Looking into scale for my current project, comparing each of the bank bailouts to one another, The Scale of the Universe was really helpful to look at; it breaks the Universe down into molecules, then we see humans and how they compare in scale to a molecule, then a planet in comparison to a human, then a sun, then galaxy, then the Universe itself.
Zooming through the Universe is great to get an idea of how everything is eventually tiny when compared to something else. Who knows, there might be something even bigger than the Universe…
After Effects Tutorial: Puppeteering and Importing
The Puppet Pin Tool, the Numbers and the Alpha Settings.
Did you know that you can import and use your work across the Adobe Creative Suite? Today we created a stick man in Illustrator for usage in After Effects. To create an Illustrator file to use in After Effects, go File>New Document and change the settings to Video and Film, and PAL D1/DV Widescreen. Once in After Effects, to import the file go to Import File>Illustrator File and change the settings to Import As Composition (Retain Layer Settings)>Open.
So, now we have our vector Illustrator art in After Effects! Although once you import it and scale it up, you will probably notice that the stick man is not as vectory as he should be, but he is indeed made up from pixels. To solve this, and get the stick man back into a vector-like state, click on the ‘Continually Raterise’ sunshine-shaped tickbox on the stick man’s layer settings in the layer pane.
We were taught this afternoon about a tool named the ‘Puppet Pin Tool’ in After Effects; this tool allows the user to place a series of pins on an image/art file and alter those points accordingly. By placing the pins on the hands, chest, feet and hips of the stick man – he was able to come to life! His body moved in a way that would naturally be seen in human action, so this tool was definitely an interesting find; the Puppet Pin Tool could be used to make grass wispy in the wind, or give tongues of flame a realistic touch. Much like the rest of After Effects, the limit is your imagination.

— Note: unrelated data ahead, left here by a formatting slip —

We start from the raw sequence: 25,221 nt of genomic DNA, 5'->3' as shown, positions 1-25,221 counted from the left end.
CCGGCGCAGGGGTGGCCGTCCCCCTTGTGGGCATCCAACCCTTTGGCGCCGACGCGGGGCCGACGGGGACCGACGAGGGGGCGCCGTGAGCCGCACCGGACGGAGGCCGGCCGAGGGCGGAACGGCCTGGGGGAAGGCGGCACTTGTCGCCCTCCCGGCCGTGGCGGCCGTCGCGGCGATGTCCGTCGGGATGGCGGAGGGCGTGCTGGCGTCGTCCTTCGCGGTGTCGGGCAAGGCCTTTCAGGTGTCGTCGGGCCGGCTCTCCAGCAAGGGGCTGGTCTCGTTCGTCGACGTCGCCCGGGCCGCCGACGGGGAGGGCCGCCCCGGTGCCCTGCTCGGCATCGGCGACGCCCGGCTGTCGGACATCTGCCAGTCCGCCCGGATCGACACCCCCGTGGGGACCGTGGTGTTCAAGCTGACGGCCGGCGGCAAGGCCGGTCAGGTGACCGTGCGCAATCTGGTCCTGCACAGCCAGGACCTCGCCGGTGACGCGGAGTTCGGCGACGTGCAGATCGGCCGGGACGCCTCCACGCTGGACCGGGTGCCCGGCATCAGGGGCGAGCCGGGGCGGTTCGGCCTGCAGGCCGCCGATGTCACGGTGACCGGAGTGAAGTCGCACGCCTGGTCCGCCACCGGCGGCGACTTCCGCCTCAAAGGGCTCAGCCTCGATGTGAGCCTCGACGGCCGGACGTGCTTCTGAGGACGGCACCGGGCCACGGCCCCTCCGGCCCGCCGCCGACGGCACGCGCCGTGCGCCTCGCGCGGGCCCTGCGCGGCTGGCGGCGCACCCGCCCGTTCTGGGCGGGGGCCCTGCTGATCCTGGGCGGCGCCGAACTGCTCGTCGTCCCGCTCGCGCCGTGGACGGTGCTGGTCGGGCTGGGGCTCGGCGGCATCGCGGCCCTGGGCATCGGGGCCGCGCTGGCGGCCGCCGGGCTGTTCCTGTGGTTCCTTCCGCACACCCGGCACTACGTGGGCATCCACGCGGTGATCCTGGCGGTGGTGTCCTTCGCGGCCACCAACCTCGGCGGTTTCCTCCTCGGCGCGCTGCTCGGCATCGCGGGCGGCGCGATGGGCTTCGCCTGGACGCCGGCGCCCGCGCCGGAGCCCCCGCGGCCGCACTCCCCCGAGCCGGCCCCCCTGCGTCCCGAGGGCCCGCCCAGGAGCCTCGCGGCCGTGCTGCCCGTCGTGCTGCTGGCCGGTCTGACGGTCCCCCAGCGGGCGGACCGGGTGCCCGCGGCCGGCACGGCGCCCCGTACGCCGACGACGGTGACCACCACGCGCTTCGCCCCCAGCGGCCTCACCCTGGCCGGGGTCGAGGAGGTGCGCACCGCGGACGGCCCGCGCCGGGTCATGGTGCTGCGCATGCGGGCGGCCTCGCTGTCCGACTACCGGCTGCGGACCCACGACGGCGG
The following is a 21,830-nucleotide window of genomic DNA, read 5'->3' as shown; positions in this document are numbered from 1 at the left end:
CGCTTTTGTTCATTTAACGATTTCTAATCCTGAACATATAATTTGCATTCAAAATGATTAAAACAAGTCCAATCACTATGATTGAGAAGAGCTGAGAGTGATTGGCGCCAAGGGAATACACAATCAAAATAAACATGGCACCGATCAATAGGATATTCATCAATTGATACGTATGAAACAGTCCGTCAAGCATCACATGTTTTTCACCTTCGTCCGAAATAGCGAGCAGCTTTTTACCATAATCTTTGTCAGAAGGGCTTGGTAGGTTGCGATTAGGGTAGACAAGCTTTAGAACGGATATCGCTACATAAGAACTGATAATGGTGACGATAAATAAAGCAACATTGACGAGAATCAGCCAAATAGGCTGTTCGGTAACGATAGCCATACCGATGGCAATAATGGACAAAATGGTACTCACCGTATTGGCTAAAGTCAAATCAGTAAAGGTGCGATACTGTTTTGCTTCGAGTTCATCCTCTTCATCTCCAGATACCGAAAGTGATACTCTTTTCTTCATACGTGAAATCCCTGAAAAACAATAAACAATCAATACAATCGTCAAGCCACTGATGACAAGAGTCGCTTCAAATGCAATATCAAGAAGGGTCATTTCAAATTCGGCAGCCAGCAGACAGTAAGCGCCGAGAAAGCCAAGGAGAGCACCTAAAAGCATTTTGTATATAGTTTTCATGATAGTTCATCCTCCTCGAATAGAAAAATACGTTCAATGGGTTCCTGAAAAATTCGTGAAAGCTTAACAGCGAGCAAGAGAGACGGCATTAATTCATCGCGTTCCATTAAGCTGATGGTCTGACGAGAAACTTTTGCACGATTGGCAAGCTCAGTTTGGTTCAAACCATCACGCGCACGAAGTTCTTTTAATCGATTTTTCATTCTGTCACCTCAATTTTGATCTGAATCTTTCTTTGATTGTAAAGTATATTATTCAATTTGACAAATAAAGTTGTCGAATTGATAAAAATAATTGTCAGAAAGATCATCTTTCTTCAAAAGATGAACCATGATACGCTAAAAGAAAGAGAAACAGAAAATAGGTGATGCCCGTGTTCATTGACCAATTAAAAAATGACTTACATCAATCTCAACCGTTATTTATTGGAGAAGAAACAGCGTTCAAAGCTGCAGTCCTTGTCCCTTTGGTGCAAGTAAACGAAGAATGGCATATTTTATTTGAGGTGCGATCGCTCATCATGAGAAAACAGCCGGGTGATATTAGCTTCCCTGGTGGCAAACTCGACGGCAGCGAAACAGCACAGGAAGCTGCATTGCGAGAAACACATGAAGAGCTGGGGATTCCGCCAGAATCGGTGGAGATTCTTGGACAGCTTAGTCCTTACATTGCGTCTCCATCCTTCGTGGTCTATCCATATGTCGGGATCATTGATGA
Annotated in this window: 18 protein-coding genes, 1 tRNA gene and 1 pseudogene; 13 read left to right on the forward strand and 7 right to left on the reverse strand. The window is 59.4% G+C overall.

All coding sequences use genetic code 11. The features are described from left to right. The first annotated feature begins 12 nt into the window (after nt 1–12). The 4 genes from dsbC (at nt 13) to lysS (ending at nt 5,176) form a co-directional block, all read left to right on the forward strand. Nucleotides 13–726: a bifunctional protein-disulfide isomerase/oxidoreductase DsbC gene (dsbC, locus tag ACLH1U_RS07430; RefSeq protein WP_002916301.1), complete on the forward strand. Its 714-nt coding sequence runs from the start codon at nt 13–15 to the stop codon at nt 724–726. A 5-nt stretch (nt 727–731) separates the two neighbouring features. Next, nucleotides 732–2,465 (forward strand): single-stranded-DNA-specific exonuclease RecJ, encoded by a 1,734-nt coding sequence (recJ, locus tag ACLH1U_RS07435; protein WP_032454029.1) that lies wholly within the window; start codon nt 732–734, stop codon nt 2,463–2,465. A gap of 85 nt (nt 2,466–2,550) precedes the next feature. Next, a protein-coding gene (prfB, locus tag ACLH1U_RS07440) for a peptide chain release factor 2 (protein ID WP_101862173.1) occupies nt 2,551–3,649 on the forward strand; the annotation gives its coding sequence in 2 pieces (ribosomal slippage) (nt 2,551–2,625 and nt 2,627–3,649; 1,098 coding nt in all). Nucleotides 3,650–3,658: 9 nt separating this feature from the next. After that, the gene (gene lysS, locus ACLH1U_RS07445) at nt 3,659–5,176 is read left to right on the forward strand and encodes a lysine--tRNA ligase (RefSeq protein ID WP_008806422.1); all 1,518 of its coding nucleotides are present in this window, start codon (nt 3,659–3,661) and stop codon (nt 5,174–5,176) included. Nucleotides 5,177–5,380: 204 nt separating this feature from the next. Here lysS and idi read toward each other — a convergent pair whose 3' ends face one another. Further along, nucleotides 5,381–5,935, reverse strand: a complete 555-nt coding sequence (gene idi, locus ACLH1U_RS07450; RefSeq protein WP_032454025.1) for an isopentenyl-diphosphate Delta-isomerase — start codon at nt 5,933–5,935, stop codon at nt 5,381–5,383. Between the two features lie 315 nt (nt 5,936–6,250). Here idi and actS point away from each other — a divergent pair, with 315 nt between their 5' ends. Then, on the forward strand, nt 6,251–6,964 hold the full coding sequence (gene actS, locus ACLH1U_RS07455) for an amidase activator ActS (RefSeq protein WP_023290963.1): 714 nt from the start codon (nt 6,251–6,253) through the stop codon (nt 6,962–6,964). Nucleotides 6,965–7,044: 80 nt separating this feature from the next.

After animating our stick men, we learnt about an interesting feature in After Effects called ‘Numbers’. This effect really does what it says on the tin, and gives the user a set of numbers. However, these numbers can be altered/animated in a way that can allow the user to change the value of them over a period of time. No doubt at all that this feature will find its use in my animation about global economic collapse!
To add Motion Blur to a moving object both the Global Motion Blur button above the layer pane, and the Motion Blur tick box must be ticked for the layer where motion blur is desirable. To enable an object to spin around not only the X-axis and Y-axis, but also the Z-axis (i.e. make the object have 3D properties), the 3D tick box must be ticked on the layer where 3D is desirable.
The next technique that we learned was how to import a movie from another composition including its Alpha (Transparency) properties; this was done by rendering a composition (Composition>Make Movie) and changing the Post-Render Actions to Import, and the Format Options to RGB and Alpha. The movie then appears in the imported files pane and is free to use in any new composition.